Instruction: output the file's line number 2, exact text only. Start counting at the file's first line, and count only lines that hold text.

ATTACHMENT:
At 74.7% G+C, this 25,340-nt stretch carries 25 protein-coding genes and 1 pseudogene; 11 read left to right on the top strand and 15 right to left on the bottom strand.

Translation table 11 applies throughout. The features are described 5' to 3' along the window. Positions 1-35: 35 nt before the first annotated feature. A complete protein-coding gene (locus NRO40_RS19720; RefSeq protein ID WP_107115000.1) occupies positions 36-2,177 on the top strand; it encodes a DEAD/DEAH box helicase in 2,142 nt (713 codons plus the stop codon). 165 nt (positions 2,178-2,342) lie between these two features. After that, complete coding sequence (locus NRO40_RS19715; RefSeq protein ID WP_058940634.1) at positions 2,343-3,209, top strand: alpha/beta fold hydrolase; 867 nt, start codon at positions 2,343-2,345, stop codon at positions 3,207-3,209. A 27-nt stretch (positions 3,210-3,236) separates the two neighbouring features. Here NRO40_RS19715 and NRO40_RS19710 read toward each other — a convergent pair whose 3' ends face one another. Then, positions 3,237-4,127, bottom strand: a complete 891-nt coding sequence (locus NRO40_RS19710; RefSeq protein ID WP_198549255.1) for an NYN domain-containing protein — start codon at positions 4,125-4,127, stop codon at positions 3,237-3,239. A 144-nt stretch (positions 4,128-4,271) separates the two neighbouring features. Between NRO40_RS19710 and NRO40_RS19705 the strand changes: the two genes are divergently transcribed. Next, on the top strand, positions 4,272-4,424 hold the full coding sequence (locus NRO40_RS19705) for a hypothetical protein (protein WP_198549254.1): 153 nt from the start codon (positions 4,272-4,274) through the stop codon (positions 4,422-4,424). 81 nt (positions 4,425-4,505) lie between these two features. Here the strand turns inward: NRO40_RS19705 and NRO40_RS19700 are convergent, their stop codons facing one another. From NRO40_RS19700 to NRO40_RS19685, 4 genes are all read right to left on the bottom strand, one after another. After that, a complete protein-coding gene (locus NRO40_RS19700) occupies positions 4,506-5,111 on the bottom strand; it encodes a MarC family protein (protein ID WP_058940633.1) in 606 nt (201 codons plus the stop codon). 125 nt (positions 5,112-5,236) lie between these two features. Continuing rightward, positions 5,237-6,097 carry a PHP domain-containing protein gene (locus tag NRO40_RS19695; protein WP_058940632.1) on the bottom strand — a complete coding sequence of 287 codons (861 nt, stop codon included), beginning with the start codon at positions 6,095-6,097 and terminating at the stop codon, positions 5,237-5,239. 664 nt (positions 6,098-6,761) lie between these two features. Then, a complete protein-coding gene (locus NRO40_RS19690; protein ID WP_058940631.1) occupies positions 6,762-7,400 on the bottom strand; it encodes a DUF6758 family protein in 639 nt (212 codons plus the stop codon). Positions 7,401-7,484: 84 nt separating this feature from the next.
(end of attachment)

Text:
Translation table 11 applies throughout. The features are described 5' to 3' along the window. Positions 1-35: 35 nt before the first annotated feature. A complete protein-coding gene (locus NRO40_RS19720; RefSeq protein ID WP_107115000.1) occupies positions 36-2,177 on the top strand; it encodes a DEAD/DEAH box helicase in 2,142 nt (713 codons plus the stop codon). 165 nt (positions 2,178-2,342) lie between these two features. After that, complete coding sequence (locus NRO40_RS19715; RefSeq protein ID WP_058940634.1) at positions 2,343-3,209, top strand: alpha/beta fold hydrolase; 867 nt, start codon at positions 2,343-2,345, stop codon at positions 3,207-3,209. A 27-nt stretch (positions 3,210-3,236) separates the two neighbouring features. Here NRO40_RS19715 and NRO40_RS19710 read toward each other — a convergent pair whose 3' ends face one another. Then, positions 3,237-4,127, bottom strand: a complete 891-nt coding sequence (locus NRO40_RS19710; RefSeq protein ID WP_198549255.1) for an NYN domain-containing protein — start codon at positions 4,125-4,127, stop codon at positions 3,237-3,239. A 144-nt stretch (positions 4,128-4,271) separates the two neighbouring features. Between NRO40_RS19710 and NRO40_RS19705 the strand changes: the two genes are divergently transcribed. Next, on the top strand, positions 4,272-4,424 hold the full coding sequence (locus NRO40_RS19705) for a hypothetical protein (protein WP_198549254.1): 153 nt from the start codon (positions 4,272-4,274) through the stop codon (positions 4,422-4,424). 81 nt (positions 4,425-4,505) lie between these two features. Here the strand turns inward: NRO40_RS19705 and NRO40_RS19700 are convergent, their stop codons facing one another. From NRO40_RS19700 to NRO40_RS19685, 4 genes are all read right to left on the bottom strand, one after another. After that, a complete protein-coding gene (locus NRO40_RS19700) occupies positions 4,506-5,111 on the bottom strand; it encodes a MarC family protein (protein ID WP_058940633.1) in 606 nt (201 codons plus the stop codon). 125 nt (positions 5,112-5,236) lie between these two features. Continuing rightward, positions 5,237-6,097 carry a PHP domain-containing protein gene (locus tag NRO40_RS19695; protein WP_058940632.1) on the bottom strand — a complete coding sequence of 287 codons (861 nt, stop codon included), beginning with the start codon at positions 6,095-6,097 and terminating at the stop codon, positions 5,237-5,239. 664 nt (positions 6,098-6,761) lie between these two features. Then, a complete protein-coding gene (locus NRO40_RS19690; protein ID WP_058940631.1) occupies positions 6,762-7,400 on the bottom strand; it encodes a DUF6758 family protein in 639 nt (212 codons plus the stop codon). Positions 7,401-7,484: 84 nt separating this feature from the next.